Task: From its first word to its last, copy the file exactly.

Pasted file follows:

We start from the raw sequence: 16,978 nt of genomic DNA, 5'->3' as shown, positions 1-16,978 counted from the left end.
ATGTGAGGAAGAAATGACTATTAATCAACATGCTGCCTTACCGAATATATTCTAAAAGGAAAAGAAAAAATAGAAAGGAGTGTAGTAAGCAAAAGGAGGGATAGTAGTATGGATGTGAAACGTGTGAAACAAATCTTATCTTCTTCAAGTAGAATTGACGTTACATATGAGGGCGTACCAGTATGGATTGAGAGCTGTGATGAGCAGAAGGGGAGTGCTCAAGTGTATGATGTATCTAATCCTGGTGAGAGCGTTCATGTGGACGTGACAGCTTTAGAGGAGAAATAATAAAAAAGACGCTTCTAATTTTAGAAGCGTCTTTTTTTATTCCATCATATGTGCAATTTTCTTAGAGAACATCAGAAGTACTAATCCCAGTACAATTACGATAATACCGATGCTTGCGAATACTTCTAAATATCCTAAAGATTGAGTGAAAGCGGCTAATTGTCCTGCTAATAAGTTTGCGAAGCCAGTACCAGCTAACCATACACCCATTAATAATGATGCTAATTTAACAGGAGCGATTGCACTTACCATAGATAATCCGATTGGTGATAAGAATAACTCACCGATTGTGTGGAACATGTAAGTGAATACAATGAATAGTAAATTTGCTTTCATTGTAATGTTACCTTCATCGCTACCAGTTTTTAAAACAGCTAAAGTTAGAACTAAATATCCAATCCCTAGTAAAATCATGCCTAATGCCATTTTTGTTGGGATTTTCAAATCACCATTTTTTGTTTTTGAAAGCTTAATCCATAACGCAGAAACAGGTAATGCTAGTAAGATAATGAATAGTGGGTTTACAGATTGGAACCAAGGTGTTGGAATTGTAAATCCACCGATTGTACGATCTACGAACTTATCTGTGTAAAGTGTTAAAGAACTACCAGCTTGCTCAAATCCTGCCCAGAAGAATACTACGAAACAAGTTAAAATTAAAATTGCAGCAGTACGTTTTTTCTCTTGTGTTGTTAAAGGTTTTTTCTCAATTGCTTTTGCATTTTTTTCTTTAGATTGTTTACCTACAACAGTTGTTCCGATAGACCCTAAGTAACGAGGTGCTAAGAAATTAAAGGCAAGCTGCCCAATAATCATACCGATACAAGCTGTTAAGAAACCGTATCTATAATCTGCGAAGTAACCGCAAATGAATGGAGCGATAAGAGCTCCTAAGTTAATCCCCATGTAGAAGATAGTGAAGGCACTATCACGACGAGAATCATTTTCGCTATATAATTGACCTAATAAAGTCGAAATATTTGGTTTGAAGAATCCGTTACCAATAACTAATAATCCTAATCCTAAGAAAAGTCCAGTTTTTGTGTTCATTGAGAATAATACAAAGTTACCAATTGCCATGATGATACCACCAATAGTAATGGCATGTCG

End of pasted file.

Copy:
We start from the raw sequence: 16,978 nt of genomic DNA, 5'->3' as shown, positions 1-16,978 counted from the left end.
ATGTGAGGAAGAAATGACTATTAATCAACATGCTGCCTTACCGAATATATTCTAAAAGGAAAAGAAAAAATAGAAAGGAGTGTAGTAAGCAAAAGGAGGGATAGTAGTATGGATGTGAAACGTGTGAAACAAATCTTATCTTCTTCAAGTAGAATTGACGTTACATATGAGGGCGTACCAGTATGGATTGAGAGCTGTGATGAGCAGAAGGGGAGTGCTCAAGTGTATGATGTATCTAATCCTGGTGAGAGCGTTCATGTGGACGTGACAGCTTTAGAGGAGAAATAATAAAAAAGACGCTTCTAATTTTAGAAGCGTCTTTTTTTATTCCATCATATGTGCAATTTTCTTAGAGAACATCAGAAGTACTAATCCCAGTACAATTACGATAATACCGATGCTTGCGAATACTTCTAAATATCCTAAAGATTGAGTGAAAGCGGCTAATTGTCCTGCTAATAAGTTTGCGAAGCCAGTACCAGCTAACCATACACCCATTAATAATGATGCTAATTTAACAGGAGCGATTGCACTTACCATAGATAATCCGATTGGTGATAAGAATAACTCACCGATTGTGTGGAACATGTAAGTGAATACAATGAATAGTAAATTTGCTTTCATTGTAATGTTACCTTCATCGCTACCAGTTTTTAAAACAGCTAAAGTTAGAACTAAATATCCAATCCCTAGTAAAATCATGCCTAATGCCATTTTTGTTGGGATTTTCAAATCACCATTTTTTGTTTTTGAAAGCTTAATCCATAACGCAGAAACAGGTAATGCTAGTAAGATAATGAATAGTGGGTTTACAGATTGGAACCAAGGTGTTGGAATTGTAAATCCACCGATTGTACGATCTACGAACTTATCTGTGTAAAGTGTTAAAGAACTACCAGCTTGCTCAAATCCTGCCCAGAAGAATACTACGAAACAAGTTAAAATTAAAATTGCAGCAGTACGTTTTTTCTCTTGTGTTGTTAAAGGTTTTTTCTCAATTGCTTTTGCATTTTTTTCTTTAGATTGTTTACCTACAACAGTTGTTCCGATAGACCCTAAGTAACGAGGTGCTAAGAAATTAAAGGCAAGCTGCCCAATAATCATACCGATACAAGCTGTTAAGAAACCGTATCTATAATCTGCGAAGTAACCGCAAATGAATGGAGCGATAAGAGCTCCTAAGTTAATCCCCATGTAGAAGATAGTGAAGGCACTATCACGACGAGAATCATTTTCGCTATATAATTGACCTAATAAAGTCGAAATATTTGGTTTGAAGAATCCGTTACCAATAACTAATAATCCTAATCCTAAGAAAAGTCCAGTTTTTGTGTTCATTGAGAATAATACAAAGTTACCAATTGCCATGATGATACCACCAATAGTAATGGCATGTCG